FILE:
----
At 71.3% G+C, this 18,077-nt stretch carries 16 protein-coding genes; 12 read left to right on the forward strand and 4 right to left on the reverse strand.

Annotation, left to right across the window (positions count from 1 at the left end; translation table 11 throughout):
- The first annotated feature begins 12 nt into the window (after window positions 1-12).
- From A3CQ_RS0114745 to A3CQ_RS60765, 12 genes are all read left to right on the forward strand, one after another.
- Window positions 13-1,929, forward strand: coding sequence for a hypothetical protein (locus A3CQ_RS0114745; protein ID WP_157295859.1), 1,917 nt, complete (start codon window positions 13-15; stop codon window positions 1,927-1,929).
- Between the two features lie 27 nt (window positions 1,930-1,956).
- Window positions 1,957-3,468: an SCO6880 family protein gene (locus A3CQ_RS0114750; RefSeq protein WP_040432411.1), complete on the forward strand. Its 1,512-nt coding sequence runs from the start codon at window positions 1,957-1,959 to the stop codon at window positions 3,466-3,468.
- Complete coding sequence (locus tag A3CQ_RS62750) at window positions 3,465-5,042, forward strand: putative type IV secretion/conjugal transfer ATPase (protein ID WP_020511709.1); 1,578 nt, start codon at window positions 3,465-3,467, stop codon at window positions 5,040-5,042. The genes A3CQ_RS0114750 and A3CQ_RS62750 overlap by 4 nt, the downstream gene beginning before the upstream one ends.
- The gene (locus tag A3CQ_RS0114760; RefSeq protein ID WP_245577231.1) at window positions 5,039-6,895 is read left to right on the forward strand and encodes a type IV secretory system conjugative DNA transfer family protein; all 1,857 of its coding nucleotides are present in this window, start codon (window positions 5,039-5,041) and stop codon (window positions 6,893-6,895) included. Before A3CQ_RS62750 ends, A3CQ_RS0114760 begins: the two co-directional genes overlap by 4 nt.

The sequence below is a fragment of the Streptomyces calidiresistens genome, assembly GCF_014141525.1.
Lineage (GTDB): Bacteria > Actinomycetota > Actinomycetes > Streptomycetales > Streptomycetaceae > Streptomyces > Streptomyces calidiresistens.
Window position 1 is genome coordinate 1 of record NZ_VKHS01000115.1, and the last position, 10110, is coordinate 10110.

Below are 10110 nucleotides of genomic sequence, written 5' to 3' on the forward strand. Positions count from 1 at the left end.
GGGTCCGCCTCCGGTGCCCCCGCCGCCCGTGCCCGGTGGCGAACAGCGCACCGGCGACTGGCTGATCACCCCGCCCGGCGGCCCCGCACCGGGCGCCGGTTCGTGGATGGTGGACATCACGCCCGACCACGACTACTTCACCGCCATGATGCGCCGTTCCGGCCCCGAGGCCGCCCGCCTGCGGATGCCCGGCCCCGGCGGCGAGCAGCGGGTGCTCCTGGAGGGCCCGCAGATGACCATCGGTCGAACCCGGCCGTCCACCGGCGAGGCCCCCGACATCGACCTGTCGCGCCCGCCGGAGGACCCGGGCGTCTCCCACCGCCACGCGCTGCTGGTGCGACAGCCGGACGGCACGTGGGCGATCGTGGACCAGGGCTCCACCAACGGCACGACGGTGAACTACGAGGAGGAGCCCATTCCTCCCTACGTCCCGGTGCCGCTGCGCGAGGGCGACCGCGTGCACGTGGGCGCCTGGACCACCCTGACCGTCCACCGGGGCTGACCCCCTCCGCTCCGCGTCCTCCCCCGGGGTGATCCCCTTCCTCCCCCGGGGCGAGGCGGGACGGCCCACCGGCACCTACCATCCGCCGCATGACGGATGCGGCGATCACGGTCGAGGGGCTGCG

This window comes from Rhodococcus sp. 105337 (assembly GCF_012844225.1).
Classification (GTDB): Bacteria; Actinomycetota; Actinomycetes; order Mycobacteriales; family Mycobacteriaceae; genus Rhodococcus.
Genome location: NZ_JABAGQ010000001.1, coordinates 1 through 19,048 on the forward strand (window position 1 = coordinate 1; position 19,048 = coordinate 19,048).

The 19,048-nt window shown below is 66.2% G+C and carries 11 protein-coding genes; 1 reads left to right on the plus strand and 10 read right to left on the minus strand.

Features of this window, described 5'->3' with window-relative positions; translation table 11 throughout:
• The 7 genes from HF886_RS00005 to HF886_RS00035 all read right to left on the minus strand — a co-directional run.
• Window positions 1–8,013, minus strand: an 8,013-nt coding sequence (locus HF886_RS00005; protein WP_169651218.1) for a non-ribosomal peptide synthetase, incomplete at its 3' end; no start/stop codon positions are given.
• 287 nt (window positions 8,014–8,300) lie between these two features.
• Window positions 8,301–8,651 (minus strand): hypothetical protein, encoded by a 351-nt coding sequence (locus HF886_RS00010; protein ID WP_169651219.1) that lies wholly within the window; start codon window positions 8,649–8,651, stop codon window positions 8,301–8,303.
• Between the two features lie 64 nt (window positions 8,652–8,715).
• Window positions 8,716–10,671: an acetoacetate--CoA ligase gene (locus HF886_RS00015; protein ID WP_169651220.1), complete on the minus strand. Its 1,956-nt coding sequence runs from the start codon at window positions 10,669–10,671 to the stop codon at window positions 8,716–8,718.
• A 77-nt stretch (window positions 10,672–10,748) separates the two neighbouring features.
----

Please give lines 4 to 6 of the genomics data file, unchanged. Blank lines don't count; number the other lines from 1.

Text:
- From A3CQ_RS0114745 to A3CQ_RS60765, 12 genes are all read left to right on the forward strand, one after another.
- Window positions 13-1,929, forward strand: coding sequence for a hypothetical protein (locus A3CQ_RS0114745; protein ID WP_157295859.1), 1,917 nt, complete (start codon window positions 13-15; stop codon window positions 1,927-1,929).
- Between the two features lie 27 nt (window positions 1,930-1,956).